- Earlier this year, in collaboration with different human rights groups from Venezuela, we conducted an awareness campaign to educate people about the effectiveness of individual-targeted sanctions as a powerful tool to combat human rights violations. As an indirect result of these efforts, the U.S. Congress passed the Venezuelan Defense of Human Rigths and Civil Society Act of 2014, which was signed into law by President Obama on December 18th. The law aims to revoked visas and freeze assets of those Venezuelan public officials involved in serious human rights violations.
- During 2014 CIJA has been working hand to hand with Ecuadorian journalists in the development of a potential corruption case involving high-level Ecuadorian government officials and a boutique New York based PR firm, MCSquared PR, which was retained by the Government of Ecuador for a $6.4 million contract. However, MCSquared did not register as a foreign agent with the Department of Justice until July 2014, over a year after the contract started. CIJA took over the investigation and worked to keep the people up to date with the latest development of the case.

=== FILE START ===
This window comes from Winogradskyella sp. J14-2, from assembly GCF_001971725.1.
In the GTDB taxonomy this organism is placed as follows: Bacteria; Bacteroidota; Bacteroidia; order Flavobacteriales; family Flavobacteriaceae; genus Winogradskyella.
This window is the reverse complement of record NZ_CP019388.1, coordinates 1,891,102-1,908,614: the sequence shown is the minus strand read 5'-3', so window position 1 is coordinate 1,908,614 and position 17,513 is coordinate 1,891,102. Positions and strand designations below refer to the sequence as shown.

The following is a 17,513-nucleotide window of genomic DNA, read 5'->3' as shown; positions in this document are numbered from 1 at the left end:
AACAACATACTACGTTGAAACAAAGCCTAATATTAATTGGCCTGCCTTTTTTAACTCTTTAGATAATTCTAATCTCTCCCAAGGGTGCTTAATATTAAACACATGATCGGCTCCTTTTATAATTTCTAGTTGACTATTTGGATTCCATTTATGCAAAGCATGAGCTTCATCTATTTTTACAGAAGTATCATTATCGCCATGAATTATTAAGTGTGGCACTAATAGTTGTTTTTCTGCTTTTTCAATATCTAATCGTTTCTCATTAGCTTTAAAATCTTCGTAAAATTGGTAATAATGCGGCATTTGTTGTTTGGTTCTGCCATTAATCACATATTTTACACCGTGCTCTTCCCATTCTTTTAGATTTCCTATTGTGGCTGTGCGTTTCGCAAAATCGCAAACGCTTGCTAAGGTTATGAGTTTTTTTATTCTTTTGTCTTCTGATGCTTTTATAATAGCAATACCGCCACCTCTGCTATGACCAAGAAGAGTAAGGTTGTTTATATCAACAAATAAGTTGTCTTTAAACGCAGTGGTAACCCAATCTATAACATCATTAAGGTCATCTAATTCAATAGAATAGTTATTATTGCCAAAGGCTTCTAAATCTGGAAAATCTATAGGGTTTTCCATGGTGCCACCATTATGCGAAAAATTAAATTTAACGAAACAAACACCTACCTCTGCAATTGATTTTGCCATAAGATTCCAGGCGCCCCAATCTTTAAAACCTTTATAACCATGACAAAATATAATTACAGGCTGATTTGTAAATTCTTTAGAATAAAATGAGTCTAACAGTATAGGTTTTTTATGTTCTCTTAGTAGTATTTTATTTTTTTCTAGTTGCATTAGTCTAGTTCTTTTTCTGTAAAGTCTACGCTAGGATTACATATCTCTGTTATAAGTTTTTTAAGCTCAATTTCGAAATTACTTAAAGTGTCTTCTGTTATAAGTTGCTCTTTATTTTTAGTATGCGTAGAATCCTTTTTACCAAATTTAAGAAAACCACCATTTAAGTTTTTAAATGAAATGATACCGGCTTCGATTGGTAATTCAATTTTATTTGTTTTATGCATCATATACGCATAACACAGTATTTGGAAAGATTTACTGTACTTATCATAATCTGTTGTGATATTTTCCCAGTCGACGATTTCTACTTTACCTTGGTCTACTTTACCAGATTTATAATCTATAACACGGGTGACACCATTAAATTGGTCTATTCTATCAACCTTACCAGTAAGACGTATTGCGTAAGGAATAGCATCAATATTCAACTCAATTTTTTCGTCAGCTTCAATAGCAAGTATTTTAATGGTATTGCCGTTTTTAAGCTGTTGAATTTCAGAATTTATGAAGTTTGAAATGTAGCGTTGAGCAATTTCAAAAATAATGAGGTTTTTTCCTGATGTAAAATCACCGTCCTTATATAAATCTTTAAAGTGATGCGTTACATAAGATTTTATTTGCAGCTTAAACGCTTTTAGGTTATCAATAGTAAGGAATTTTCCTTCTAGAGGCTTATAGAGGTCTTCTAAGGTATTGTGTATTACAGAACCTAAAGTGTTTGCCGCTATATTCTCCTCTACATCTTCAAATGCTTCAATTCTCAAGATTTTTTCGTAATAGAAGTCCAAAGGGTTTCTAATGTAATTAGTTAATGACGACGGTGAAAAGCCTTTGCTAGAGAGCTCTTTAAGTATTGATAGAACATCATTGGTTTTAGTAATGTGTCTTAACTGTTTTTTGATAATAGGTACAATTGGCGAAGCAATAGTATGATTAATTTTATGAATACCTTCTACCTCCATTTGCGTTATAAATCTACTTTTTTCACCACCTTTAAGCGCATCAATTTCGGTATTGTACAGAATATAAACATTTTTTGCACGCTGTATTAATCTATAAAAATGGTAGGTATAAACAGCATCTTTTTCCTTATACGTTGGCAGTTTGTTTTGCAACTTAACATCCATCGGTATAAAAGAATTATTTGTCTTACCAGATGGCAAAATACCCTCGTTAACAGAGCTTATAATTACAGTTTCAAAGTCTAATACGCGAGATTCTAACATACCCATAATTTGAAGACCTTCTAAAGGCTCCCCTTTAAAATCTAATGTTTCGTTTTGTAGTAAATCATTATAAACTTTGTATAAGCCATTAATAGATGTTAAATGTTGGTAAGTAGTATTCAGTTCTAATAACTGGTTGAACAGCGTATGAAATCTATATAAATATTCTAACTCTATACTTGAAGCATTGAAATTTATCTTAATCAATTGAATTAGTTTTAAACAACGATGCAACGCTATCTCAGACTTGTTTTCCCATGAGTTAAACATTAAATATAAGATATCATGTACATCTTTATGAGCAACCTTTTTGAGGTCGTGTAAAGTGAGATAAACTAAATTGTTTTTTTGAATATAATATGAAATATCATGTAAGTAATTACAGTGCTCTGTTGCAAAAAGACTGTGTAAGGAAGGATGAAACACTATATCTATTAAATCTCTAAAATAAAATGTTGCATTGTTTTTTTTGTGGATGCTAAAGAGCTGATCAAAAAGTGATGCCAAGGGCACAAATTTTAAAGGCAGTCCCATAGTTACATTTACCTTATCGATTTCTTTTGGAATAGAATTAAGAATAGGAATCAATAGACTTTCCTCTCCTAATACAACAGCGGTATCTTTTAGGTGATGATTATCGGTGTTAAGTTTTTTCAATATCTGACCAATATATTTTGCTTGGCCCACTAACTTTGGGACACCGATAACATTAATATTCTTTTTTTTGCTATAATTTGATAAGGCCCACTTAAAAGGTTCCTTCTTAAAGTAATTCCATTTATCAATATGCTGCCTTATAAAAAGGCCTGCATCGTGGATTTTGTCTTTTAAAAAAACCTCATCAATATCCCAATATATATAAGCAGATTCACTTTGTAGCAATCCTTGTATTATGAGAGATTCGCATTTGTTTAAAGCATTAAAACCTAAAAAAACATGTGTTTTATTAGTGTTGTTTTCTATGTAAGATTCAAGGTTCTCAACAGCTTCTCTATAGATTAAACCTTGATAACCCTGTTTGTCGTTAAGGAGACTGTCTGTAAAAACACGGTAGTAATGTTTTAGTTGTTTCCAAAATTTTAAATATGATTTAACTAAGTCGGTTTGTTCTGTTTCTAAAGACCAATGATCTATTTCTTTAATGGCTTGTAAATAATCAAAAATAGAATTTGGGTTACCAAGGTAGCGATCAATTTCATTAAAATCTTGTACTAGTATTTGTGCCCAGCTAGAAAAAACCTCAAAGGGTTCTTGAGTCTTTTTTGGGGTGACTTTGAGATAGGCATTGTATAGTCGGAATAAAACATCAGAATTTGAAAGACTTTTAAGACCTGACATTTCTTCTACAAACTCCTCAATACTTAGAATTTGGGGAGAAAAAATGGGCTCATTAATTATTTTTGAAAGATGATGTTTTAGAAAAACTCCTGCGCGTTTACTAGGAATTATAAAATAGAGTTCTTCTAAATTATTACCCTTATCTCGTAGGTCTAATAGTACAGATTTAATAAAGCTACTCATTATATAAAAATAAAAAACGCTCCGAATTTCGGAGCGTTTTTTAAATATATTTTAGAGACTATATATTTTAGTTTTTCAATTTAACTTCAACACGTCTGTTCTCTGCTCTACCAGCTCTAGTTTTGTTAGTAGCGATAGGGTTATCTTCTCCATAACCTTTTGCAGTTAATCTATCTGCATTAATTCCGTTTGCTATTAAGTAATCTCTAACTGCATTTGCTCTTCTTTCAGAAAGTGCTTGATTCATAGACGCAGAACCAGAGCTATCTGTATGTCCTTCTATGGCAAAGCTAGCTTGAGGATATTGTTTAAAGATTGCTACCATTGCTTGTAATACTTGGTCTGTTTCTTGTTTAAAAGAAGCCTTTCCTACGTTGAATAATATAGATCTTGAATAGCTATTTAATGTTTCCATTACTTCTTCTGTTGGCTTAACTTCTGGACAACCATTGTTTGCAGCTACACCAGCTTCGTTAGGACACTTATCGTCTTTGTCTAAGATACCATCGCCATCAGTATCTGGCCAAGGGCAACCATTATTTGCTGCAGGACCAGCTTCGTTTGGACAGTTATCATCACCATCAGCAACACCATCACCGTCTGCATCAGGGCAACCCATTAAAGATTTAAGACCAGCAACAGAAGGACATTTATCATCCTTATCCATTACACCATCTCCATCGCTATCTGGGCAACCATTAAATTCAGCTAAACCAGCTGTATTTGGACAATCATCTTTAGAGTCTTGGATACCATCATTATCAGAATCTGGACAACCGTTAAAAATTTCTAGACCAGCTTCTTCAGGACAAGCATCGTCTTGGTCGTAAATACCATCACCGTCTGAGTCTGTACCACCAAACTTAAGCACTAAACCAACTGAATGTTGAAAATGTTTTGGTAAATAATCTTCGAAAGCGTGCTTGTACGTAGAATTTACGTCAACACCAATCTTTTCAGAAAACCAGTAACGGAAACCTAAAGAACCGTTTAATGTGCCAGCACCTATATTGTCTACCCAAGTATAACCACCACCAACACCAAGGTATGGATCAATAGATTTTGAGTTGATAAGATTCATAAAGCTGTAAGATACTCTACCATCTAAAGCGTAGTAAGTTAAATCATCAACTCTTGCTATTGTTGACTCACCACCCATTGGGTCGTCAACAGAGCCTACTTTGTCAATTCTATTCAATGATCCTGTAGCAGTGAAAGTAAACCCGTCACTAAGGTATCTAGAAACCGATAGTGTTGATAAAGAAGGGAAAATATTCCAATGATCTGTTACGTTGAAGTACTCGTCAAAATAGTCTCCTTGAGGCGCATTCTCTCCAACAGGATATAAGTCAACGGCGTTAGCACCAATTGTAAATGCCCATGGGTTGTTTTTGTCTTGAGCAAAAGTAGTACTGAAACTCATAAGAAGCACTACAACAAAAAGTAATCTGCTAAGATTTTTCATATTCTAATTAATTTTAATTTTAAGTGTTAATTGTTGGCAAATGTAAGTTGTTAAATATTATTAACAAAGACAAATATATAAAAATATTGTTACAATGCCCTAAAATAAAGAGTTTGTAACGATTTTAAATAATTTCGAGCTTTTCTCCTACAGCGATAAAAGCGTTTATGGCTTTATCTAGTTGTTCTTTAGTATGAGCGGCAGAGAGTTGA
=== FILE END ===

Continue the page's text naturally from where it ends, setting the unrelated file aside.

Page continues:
- In October, we partnered with Freedom House to organize a public conversation between two of the most renowned journalists in Latin America, Jorge Lanata and Andrés Oppenheimer. In July, we organized a major conference on Capitol Hill titled “New Challenges to Freedom of Expression in Latin America”. In May, in partnership with the Atlas Economic Research Foundation, we organized the presentation of Miami-based journalist Casto Ocando’s book “Chavistas en el Imperio”.
- Through our newsletters, we had maintain the general public informed about the latest developments in Ecuador and Argentina, particularly in relation to corruption cases and human rights violations. In 2015, we plan to expand our “Watch” newsletters to several other countries.